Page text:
Poster Presentation

Thursday, July 12, 2007
9:30 AM - 10:15 AM

Thursday, July 12, 2007
3:15 PM - 4:00 PM
This presentation is part of : Poster Presentation II
Telehealth Home Exercise/Disease Management for Heart Failure: A Pilot Study
Jill M. Winters, PhD, RN1, Mary Ann Papp, DO, FACC2, Susan E. Cashin, PhD3, and Heather Seubert, BSN, RN1. (1) College of Nursing, Marquette University, Milwaukee, WI, USA, (2) Cardiology, Medical College of Wisconsin, Milwaukee, WI, USA, (3) College of Health Sciences, University of Wisconsin-Milwaukee, Milwaukee, WI, USA
Learning Objective #1: identify ways in which telemonitoring can assist in disease management of heart failure.
Learning Objective #2: determine the efficacy and benefits of a home exercise program for patients with NYHA Class II-III heart failure.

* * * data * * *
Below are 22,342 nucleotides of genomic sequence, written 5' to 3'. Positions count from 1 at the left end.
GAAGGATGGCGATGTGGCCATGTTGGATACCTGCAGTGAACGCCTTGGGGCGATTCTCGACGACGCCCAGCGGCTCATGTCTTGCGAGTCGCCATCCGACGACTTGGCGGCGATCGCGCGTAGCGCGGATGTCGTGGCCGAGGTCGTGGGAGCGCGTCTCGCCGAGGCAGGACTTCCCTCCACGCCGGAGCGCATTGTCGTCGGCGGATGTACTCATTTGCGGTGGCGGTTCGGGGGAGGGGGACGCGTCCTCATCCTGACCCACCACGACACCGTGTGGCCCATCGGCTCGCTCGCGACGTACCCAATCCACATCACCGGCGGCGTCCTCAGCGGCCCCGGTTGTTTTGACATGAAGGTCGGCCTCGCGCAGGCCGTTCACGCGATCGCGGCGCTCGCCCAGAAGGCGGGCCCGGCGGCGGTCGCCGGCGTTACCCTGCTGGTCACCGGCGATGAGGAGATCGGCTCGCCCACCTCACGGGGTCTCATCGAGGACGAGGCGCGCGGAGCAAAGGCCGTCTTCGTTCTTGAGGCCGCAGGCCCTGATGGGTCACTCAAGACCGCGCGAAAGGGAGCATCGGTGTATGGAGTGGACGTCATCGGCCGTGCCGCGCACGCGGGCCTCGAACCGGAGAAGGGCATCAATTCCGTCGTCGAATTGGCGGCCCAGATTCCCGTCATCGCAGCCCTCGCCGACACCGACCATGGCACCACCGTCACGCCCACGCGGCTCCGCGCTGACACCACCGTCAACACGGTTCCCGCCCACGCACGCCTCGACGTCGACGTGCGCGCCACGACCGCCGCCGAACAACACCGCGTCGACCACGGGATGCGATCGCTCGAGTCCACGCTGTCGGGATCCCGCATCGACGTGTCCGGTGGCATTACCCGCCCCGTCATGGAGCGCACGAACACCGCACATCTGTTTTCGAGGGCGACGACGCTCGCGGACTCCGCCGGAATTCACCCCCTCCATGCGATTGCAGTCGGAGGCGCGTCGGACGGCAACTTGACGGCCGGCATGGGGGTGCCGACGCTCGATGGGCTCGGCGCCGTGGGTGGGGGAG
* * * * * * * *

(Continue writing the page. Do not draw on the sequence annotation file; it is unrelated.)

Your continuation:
Heart failure (HF) affects approximately 5 million Americans, it is the leading cause of death in the United States, and it is the single most costly healthcare challenge.  The American College of Cardiology/American Heart Association evidence-based practice guidelines identified exercise as a key factor for managing HF.  Exercise intolerance is a fundamental symptom with HF, presenting limitations on functional status and QOL.  However, HF rehabilitation program implementation has been challenging.  A user-centered telehealth-supported home-based exercise program with frequent feedback may enhance adherence and improve exercise tolerance, HF symptoms, and QOL.  Therefore, the purpose of this prospective 2-group experimental study was to compare effects of a 12-week telehealth home exercise rehabilitation and disease management program with usual treatment.  It was hypothesized that experimental participants would have greater improvements in functional performance, psychological well-being, and quality of life than those in the control group.  This study was guided by the Telehomecare Model for Optimizing Rehabilitation Outcomes.  Thirty-six subjects with Class II or III HF will be enrolled.  Subjects in both the experimental and control groups undergo submaximal exercise testing and are provided with an exercise prescription.  Experimental subjects receive a recumbent stationary bike, Polar™ heart rate monitor, exercise logs, and telemonitoring equipment.  Daily monitoring of heart rate (HR), blood pressure (BP), oxygenation (SPO2), and weight are conducted for those in the experimental group, in order to insure that they are safe to exercise and assist in disease management.  Regularly scheduled televisits are held with experimental subjects providing telecoaching and telesupport.  To date, 24 subjects have been enrolled.  Preliminary findings have provided evidence for efficacy and effectiveness of this telehealth based home exercise program.  Exercise adherence has been high, and improvements in quality of life, functional performance and psychological well being have been demonstrated.  Participant satisfaction has been high.